Telehealth has been applauded for its ability to increase access to healthcare, especially during the pandemic, but when looking at telehealth usage for different social determinant health categories significant disparities exist, according to analysis from Kantar Health.
Kantar Health’s Social Determinants of Telehealth monitor combines results from its National Health and Wellness survey with claims data provided by Komodo to assess how socioeconomic factors impact telehealth usage.
The data tracker illustrates usage disparities across several different demographics which indicates health outcome inequalities for some groups and advantages for others, according to Kantar Health.
For example, across racial/ethnic groups, Hispanic individuals use telehealth more frequently than any other group. During the week of August 10, the most recent week on Kantar Health’s tracker, 21% of adults in the Hispanic category used a telehealth service. When compared to other racial/ethnic groups during that same time, 16% of non-Hispanic Black individuals and 13% of non-Hispanic white individuals used telehealth.
Because the Hispanic population has a higher prevalence of diabetes and obesity – two conditions that require chronic care management – Kantar Health believes their increased use of telehealth will lead to better adherence to chronic disease medications and positive health outcomes.
On the flip side are obese patients, who at the beginning of the pandemic had a peak of telehealth usage of 34% during the week of April 6. Since then, however, telehealth usage among obese individuals has fallen to 14% during the week of August 10. This dip signals that this group, which is more susceptible to chronic diseases, is not sufficiently managing their health and may be at risk of exacerbating conditions, according to Kantar Health.
Another category of individuals who already face health disparities that are using telehealth less than their counterparts are people living in rural communities. Like the obese group, rural telehealth usage peaked in early April with 29% using telehealth during the first week. Most recently, only 9% have used telehealth, compared to those living in urban areas where 15% used it during the week of August 10.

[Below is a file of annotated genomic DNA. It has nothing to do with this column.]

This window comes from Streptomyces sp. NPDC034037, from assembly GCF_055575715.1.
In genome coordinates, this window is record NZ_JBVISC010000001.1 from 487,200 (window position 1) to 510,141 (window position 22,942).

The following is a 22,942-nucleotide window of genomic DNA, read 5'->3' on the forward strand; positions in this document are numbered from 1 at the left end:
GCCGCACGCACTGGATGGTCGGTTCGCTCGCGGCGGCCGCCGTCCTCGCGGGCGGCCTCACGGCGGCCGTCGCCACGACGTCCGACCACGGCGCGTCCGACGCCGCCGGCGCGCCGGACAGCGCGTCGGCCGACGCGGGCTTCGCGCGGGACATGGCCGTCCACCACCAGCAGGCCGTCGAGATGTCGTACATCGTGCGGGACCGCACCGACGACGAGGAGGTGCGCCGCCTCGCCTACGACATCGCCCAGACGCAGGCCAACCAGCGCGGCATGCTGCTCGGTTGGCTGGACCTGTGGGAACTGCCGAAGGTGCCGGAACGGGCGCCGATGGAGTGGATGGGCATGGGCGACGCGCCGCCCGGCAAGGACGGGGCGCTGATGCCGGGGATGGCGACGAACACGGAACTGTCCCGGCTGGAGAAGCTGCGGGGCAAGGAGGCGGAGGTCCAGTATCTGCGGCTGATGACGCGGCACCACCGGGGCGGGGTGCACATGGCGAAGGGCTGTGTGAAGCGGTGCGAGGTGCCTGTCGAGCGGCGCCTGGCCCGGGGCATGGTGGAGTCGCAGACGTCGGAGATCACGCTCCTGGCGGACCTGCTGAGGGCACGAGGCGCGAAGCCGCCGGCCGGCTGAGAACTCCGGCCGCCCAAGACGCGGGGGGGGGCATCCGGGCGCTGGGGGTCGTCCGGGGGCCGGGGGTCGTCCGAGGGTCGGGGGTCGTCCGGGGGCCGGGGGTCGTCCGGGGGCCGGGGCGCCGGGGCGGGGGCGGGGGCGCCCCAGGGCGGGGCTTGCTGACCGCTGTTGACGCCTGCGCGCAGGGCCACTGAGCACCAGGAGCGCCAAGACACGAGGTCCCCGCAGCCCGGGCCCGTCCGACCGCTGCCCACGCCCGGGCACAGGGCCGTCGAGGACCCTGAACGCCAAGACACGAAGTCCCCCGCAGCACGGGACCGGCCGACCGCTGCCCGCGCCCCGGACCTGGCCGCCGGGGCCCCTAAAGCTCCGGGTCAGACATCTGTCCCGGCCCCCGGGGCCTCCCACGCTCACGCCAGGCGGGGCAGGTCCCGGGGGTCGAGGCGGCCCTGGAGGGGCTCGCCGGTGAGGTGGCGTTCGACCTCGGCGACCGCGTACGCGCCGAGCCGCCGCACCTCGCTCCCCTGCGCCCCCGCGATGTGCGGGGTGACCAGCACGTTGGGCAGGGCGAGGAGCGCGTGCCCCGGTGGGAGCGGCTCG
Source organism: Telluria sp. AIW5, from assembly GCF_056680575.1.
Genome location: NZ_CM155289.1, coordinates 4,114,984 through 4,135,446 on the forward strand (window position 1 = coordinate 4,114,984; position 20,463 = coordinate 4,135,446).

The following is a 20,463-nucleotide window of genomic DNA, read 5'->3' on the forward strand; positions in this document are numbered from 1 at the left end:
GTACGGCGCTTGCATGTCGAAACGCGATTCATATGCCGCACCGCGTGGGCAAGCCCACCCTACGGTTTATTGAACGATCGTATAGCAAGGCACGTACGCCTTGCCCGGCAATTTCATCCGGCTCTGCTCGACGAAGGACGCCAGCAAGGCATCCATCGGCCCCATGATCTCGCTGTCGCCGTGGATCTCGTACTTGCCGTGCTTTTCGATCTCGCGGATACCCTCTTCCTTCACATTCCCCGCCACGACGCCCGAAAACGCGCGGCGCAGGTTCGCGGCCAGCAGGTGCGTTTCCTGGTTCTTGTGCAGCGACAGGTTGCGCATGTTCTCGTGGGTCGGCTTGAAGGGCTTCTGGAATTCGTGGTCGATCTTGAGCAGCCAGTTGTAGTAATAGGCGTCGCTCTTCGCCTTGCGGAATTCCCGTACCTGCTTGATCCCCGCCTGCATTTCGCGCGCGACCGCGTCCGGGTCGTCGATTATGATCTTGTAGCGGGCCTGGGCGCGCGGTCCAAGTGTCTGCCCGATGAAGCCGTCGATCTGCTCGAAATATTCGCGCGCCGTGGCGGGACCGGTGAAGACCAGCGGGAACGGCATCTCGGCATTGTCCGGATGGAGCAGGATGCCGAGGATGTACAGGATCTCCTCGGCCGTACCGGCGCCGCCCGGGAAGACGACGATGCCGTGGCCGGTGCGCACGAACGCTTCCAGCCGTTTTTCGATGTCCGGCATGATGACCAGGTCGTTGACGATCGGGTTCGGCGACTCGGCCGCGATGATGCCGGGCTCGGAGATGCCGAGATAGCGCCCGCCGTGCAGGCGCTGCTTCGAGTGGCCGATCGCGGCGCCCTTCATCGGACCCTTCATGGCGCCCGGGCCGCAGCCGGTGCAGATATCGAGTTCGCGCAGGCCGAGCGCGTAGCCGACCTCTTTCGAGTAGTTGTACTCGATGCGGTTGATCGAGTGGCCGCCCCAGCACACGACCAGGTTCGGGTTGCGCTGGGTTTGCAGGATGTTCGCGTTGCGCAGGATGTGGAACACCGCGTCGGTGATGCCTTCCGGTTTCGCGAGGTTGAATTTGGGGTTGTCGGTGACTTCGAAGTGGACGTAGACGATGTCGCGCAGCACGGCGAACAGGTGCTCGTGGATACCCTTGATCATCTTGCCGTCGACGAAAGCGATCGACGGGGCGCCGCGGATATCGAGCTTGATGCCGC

WHY THIS MATTERS
Across the U.S., 81 million people live in Health Professional Shortage Areas (HPSA), or areas with too few primary care, dental, and mental health care providers or services, according to the Health Resources & Services Administration.
One of the primary goals of telehealth is to bridge the care gap for those people who live in an HPSA. However, research suggests that although it improves access in some ways, telehealth can highlight other disparities.
For instance, although telehealth alleviates the need to have access to transportation, child care and time for in-person visits, it relies on the patient having access to technology and internet connectivity.
As a result, researchers from Kantar Health suggest that as telehealth services continue to be used, inequalities in access and usage should be monitored to find ways to close healthcare gaps.
THE LARGER TREND
On the whole, telehealth usage has dropped significantly from the onset of the pandemic, according to Kantar Health. During the week of April 6, more than a third of the total U.S. population had an encounter with telehealth. That percentage has since fallen to 14% during the week of August 10.
Despite decreases in usage, the telehealth boom doesn’t need to end, according to Dr. Andrey Ostrovsky, the former chief medical officer of the U.S. Medicaid program. He says that telehealth should be implemented into the healthcare fold as it has the flexibility to meet the needs of millions of Americans.
Investors have also shown their support for the shift towards digital health solutions. During the third quarter of 2020, MobiHealthNews covered 109 investment deals and announcements totaling $4.6 billion for digital health startups and health tech innovators.
ON THE RECORD
“During this global pandemic, we feel an immense responsibility to use our resources to improve patients’ access to quality healthcare. Telehealth can be a driving force to reach all populations,” said Lynnette Cooke, global CEO of Kantar Health. “However, it won’t happen by accident. Studies like our Social Determinants of Telehealth monitor will help to uncover the truths – both inequities and advantages. We must shine a light on these truths.”